Tricolored bat with visible symptoms of WNS from Chickamauga and Chattanooga National Military Park, Georgia. Photo credit: National Park Service
This winter two scientists will set out to learn whether tricolored bats that use winter roosts other than caves and mines are susceptible to a deadly bat disease in the coastal plains and forests of North and South Carolina — two of 38 states in the bats’ range.
In the winter of 2016, Dr. Susan Loeb of the U.S. Forest Service and Clemson University and Assistant Professor David Jachowski of Clemson did a pilot study of tricolored bats roosting under two bridges in the upper coastal plain of South Carolina. They found that some bats left the bridge for several days and returned, suggesting that they were using alternate roosts. However, because the researchers did not track bats to these roosts, where the bats were going was unknown.
Now the researchers are expanding their study to find out what alternative roosting sites tricolored bats use and if the behavior of bats and environmental conditions there can protect them from the disease white-nose syndrome (WNS).
WNS, caused by the fungus, Pseudogymnoascus destructans, or Pd, was discovered in New York State in 2007. Now confirmed in 31 states and 5 Canadian provinces, the disease has wiped out some populations of several hibernating bat species, including tricolored bats. At hibernation sites where white-nose syndrome has affected tricolored bats, average overall declines of these bats have been more than 75 percent. As observed by Loeb, these declines have been even higher at some sites in the south.
In their pilot study, Loeb and Jachowski discovered that what sets coastal plain habitats apart is a striking potential difference in temperature tricolored bats encounter at more exposed and warmer sites than at mine and cave habitats.
Temperature is critical to the spread of the WNS fungus because any body temperatures above 64 degrees Fahrenheit might mean a greater chance for the bat’s immune system to fight the fungus over the winter, Loeb said.
She said, however, that such sites might be a double-edged sword. If body temperature remains high, a bat will be less able to enter an extended state of torpor, a short form of hibernation that can last only for a few days. Possibly because of the warmer climate, the coastal plains populations of tricolored bats might only hibernate on a daily basis to conserve energy.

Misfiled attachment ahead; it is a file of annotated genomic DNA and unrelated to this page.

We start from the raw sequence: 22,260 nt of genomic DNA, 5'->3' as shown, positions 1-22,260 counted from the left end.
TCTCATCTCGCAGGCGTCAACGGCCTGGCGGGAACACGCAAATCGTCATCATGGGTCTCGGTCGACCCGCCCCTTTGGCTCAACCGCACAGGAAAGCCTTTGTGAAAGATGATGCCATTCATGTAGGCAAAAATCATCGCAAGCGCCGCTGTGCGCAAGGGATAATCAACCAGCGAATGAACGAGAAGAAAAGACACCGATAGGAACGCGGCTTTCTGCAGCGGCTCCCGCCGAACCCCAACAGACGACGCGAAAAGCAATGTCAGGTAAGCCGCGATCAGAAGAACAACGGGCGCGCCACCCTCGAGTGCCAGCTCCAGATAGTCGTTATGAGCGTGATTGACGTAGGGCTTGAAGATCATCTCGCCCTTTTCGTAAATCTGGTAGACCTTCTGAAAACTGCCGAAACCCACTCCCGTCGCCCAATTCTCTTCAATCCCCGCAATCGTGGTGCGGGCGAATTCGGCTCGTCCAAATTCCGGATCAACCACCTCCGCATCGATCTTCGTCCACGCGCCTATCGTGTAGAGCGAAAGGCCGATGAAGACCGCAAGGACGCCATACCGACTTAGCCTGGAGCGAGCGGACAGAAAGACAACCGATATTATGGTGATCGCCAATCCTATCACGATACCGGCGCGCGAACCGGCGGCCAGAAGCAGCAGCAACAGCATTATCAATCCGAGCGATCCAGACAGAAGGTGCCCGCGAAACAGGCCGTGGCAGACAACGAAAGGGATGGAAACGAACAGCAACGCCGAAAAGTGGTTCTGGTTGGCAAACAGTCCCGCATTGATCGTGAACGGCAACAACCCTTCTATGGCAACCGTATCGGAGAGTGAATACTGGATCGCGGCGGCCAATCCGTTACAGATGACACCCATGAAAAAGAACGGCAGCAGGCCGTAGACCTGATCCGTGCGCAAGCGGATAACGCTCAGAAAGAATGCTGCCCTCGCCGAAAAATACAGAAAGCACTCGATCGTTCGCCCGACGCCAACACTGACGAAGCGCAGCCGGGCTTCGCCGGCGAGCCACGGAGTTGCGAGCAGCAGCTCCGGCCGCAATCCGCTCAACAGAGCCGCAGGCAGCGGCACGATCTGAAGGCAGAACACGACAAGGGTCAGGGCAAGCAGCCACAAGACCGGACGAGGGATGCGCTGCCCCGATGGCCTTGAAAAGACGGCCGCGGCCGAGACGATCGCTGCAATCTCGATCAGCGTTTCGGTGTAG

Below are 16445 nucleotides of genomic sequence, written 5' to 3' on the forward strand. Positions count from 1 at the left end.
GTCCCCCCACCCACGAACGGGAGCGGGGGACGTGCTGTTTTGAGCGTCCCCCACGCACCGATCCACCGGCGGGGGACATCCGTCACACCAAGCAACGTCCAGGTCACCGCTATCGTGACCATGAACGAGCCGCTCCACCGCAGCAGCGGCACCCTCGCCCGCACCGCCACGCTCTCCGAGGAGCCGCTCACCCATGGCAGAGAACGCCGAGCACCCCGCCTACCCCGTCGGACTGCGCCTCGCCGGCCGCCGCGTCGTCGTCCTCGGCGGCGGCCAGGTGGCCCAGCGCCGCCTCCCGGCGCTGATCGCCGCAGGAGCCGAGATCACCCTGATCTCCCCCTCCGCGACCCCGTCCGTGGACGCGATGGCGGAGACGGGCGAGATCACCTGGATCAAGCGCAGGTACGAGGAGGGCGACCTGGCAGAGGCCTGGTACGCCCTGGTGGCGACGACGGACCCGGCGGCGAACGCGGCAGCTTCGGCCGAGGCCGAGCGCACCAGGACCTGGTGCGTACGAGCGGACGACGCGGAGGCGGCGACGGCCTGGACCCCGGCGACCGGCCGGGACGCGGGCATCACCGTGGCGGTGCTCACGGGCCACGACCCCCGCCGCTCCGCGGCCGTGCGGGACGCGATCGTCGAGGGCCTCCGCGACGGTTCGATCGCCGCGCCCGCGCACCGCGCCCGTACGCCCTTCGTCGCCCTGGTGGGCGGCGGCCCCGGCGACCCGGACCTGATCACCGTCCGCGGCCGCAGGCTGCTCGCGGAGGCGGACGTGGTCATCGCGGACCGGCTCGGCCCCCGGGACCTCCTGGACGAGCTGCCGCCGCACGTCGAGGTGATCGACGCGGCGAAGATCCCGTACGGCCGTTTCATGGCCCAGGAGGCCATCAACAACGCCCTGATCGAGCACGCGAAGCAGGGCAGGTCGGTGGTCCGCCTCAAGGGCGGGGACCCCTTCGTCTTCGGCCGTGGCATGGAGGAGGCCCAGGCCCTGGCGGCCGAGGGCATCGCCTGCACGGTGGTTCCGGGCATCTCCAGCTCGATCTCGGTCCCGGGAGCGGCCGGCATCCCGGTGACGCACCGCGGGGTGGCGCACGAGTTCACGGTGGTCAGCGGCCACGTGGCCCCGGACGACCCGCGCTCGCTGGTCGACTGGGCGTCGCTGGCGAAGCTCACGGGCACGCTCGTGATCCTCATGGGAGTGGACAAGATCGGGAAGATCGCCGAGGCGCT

If bats are able to escape WNS in these alternative habitats but remain more active due to higher outside temperatures, they must forage to survive. Finding available insects in the winter, even in the Carolinas’ warmer coastal plains, might be challenging for the beleaguered bats.
Now, with $125,925 funding from an FWS research grant, Loeb and Jachowski plan to expand their search for the bat’s winter habitat under bridges and in trees across the coastal plains of the Carolinas. They will be joining the ranks of other FWS-funded researchers such as Dr. Jeremy White in Nebraska and State Biologist Cory Mosby in Maine who have turned their attention to small bat hibernation habitats other than caves and mines.
“The decline of tricolored bats in the southeast is concerning. When the disease first arrived in the region, researchers expected it to not be as bad because the bats could forage. In some populations, we are seeing 90% declines.” – Susan Loeb
To measure body temperature and foraging, Loeb and Jachowski’s team will outfit temperature-sensitive radio transmitters on the bats at their winter roosts to document body temperatures and activity levels. They will use the transmitters to track bats to what might be an array of winter roosting types in this area free of caves and mines.
When the researchers capture the bats, they will swab and inspect them for the fungus and record data about the roost, such as tree height and cavity depth that might affect temperature. They will also collect fecal samples at the roost site and from the bats to determine whether the bats forage in winter.
Loeb said the study will contribute to a better understanding of bats’ susceptibility to WNS in the southeastern U.S. When the disease was first documented, researchers had hoped the region would host roosts that would be warmer than the northeastern caves and mines where the disease was first found, suggesting that the fungus would not spread to areas where wintering bats’ body temperatures would be higher than the critical 64-degree Fahrenheit threshold. In years since, however, researchers have found that even caves and mines in the southeast are cold enough to allow Pd to thrive.
“The decline of tricolored bats in the southeast is concerning,” Loeb added. “When the disease first arrived in the region, researchers expected it to not be as bad because the bats could forage. In some populations, we are seeing 90% declines.”
Now with exploration of alternative roosts in the southeast, scientists hope some tricolored bat populations might survive if they can find warm roosts and insects to eat during lean winter months. And in the race to help bats survive WNS, hope is a good place to start.